0
We're unable to sign you in at this time. Please try again in a few minutes.
Retry
We were able to sign you in, but your subscription(s) could not be found. Please try again in a few minutes.
Retry
There may be a problem with your account. Please contact the AMA Service Center to resolve this issue.
Contact the AMA Service Center:
Telephone: 1 (800) 262-2350 or 1 (312) 670-7827  *   Email: subscriptions@jamanetwork.com
Error Message ......
ARTICLE |

Physiological Predictors of Increasing Total and Central Adiposity in Aging Men and Women

Eric T. Poehlman, PhD; Michael J. Toth; Linda B. Bunyard, RD, MS; Andrew W. Gardner, PhD; Kendall E. Donaldson, MS; Eric Colman, MD; Tekum Fonong, PhD; Philip A. Ades, MD
Arch Intern Med. 1995;155(22):2443-2448. doi:10.1001/archinte.1995.00430220101011.
Text Size: A A A
Published online

Background:  Increasing levels of total and central body fat with advancing age contribute to the development of cardiovascular and metabolic disease. We examined gender-related differences and physiological predictors of the rate of increase in total and central body fat in men and women.

Methods:  We studied 427 healthy men (age range, 17 to 90 years) and 293 women (age range, 18 to 88 years). We measured body fatness by hydrostatic weighing, central adiposity from the waist circumference, peak volume of oxygen utilization (V̇O2) from a treadmill test, leisure time physical activity (LTA) from a questionnaire, resting metabolic rate and respiratory quotient from indirect calorimetry, and energy intake from 3-day food diaries.

Results:  Fat mass increased with age, and the rate was greater in women (r=.61; slope=0.25 kg/y; P<.01) than in men (r=.43; slope=0.16 kg/y; P<.01). Increasing fat mass in men and women was most strongly associated with declines in peak V̇O2 and LTA. Controlling for these variables reduced the increase in fat mass from 17% to 3% per decade in men and from 26% to 5% per decade in women. The increase in waist circumference with age was also greater in women (r=.53; slope=0.28 cm/y) than in men (r=.39; slope=0.18 cm/y; P<.01). Increasing waist circumference with age in men and women was most strongly associated with declines in LTA and peak V̇O2, respectively. Control for these variables reduced the age-related increase in waist circumference from 2% to 1% per decade in men and from 4% to 1% per decade in women. We observed no independent contribution of resting metabolic rate, respiratory quotient, menopause status, energy, or macronutrient intake to the age-related increase in fat mass and waist circumference.

Conclusions:  Our findings suggest that (1) the age-related increase in fat mass and waist circumference is greater in women than in men and (2) the physiological characteristics that reflect a decline in physical activity—related energy expenditure, rather than resting energy expenditure, are important predictors of the increases in total and central fatness. Lifestyle changes that increase the level of physical activity may be advantageous in blunting age-related increases in total and central body fatness.(Arch Intern Med. 1995;155:2443-2448)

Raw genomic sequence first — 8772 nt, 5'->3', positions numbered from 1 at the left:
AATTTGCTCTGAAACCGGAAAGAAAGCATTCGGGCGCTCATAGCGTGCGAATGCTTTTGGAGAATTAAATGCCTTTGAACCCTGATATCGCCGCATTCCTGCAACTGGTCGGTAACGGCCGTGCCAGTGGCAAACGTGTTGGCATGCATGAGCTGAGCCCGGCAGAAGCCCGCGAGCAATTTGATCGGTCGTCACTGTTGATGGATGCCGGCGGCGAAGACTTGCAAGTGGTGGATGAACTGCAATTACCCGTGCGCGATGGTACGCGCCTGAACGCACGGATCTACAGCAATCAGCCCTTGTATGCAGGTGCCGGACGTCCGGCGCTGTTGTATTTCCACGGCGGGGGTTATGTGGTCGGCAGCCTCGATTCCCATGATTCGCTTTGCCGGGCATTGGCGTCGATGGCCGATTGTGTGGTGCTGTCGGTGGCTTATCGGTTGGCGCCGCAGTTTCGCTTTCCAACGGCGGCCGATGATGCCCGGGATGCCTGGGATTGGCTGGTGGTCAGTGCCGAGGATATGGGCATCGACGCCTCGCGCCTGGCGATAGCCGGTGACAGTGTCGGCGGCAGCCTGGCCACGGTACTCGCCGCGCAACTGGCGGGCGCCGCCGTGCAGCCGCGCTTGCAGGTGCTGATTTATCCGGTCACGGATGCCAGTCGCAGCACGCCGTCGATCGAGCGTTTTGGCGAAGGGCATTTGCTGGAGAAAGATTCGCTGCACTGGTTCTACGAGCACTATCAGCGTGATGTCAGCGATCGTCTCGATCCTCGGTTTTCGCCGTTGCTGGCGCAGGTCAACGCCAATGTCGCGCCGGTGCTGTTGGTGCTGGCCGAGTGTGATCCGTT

Topics

Sign in

Create a free personal account to sign up for alerts, share articles, and more.

Purchase Options

• Buy this article
• Subscribe to the journal

First Page Preview

View Large
First page PDF preview

Figures

Tables

References

Correspondence

CME
Also Meets CME requirements for:
Browse CME for all U.S. States
Accreditation Information
The American Medical Association is accredited by the Accreditation Council for Continuing Medical Education to provide continuing medical education for physicians. The AMA designates this journal-based CME activity for a maximum of 1 AMA PRA Category 1 CreditTM per course. Physicians should claim only the credit commensurate with the extent of their participation in the activity. Physicians who complete the CME course and score at least 80% correct on the quiz are eligible for AMA PRA Category 1 CreditTM.
Note: You must get at least of the answers correct to pass this quiz.
Please click the checkbox indicating that you have read the full article in order to submit your answers.
Your answers have been saved for later.
You have not filled in all the answers to complete this quiz
The following questions were not answered:
Sorry, you have unsuccessfully completed this CME quiz with a score of
The following questions were not answered correctly:
Commitment to Change (optional):
Indicate what change(s) you will implement in your practice, if any, based on this CME course.
Your quiz results:
The filled radio buttons indicate your responses. The preferred responses are highlighted
For CME Course: A Proposed Model for Initial Assessment and Management of Acute Heart Failure Syndromes
Indicate what changes(s) you will implement in your practice, if any, based on this CME course.
Submit a Comment

Multimedia

Some tools below are only available to our subscribers or users with an online account.

Web of Science® Times Cited: 71

Sign in

Create a free personal account to sign up for alerts, share articles, and more.

Purchase Options

• Buy this article
• Subscribe to the journal

Related Content

Customize your page view by dragging & repositioning the boxes below.

Jobs
brightcove.createExperiences();